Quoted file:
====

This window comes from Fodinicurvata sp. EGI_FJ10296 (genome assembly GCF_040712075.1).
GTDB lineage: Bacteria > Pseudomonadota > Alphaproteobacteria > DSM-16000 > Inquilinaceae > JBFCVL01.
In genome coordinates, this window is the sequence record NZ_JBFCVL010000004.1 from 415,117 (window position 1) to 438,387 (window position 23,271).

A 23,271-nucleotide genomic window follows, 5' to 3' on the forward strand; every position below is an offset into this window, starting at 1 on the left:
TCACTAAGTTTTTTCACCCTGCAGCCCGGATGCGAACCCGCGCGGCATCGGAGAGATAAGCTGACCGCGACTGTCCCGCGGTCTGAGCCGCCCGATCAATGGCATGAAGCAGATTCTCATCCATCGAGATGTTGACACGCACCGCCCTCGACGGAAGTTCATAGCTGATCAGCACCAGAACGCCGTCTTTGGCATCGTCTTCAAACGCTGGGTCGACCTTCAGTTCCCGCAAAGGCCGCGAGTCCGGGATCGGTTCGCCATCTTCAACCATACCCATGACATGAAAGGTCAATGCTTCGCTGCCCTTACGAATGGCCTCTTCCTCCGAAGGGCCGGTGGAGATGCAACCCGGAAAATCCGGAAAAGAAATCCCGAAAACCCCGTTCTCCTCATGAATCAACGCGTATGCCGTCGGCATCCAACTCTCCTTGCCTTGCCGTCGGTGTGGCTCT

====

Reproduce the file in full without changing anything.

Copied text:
This window comes from Fodinicurvata sp. EGI_FJ10296 (genome assembly GCF_040712075.1).
GTDB lineage: Bacteria > Pseudomonadota > Alphaproteobacteria > DSM-16000 > Inquilinaceae > JBFCVL01.
In genome coordinates, this window is the sequence record NZ_JBFCVL010000004.1 from 415,117 (window position 1) to 438,387 (window position 23,271).

A 23,271-nucleotide genomic window follows, 5' to 3' on the forward strand; every position below is an offset into this window, starting at 1 on the left:
TCACTAAGTTTTTTCACCCTGCAGCCCGGATGCGAACCCGCGCGGCATCGGAGAGATAAGCTGACCGCGACTGTCCCGCGGTCTGAGCCGCCCGATCAATGGCATGAAGCAGATTCTCATCCATCGAGATGTTGACACGCACCGCCCTCGACGGAAGTTCATAGCTGATCAGCACCAGAACGCCGTCTTTGGCATCGTCTTCAAACGCTGGGTCGACCTTCAGTTCCCGCAAAGGCCGCGAGTCCGGGATCGGTTCGCCATCTTCAACCATACCCATGACATGAAAGGTCAATGCTTCGCTGCCCTTACGAATGGCCTCTTCCTCCGAAGGGCCGGTGGAGATGCAACCCGGAAAATCCGGAAAAGAAATCCCGAAAACCCCGTTCTCCTCATGAATCAACGCGTATGCCGTCGGCATCCAACTCTCCTTGCCTTGCCGTCGGTGTGGCTCT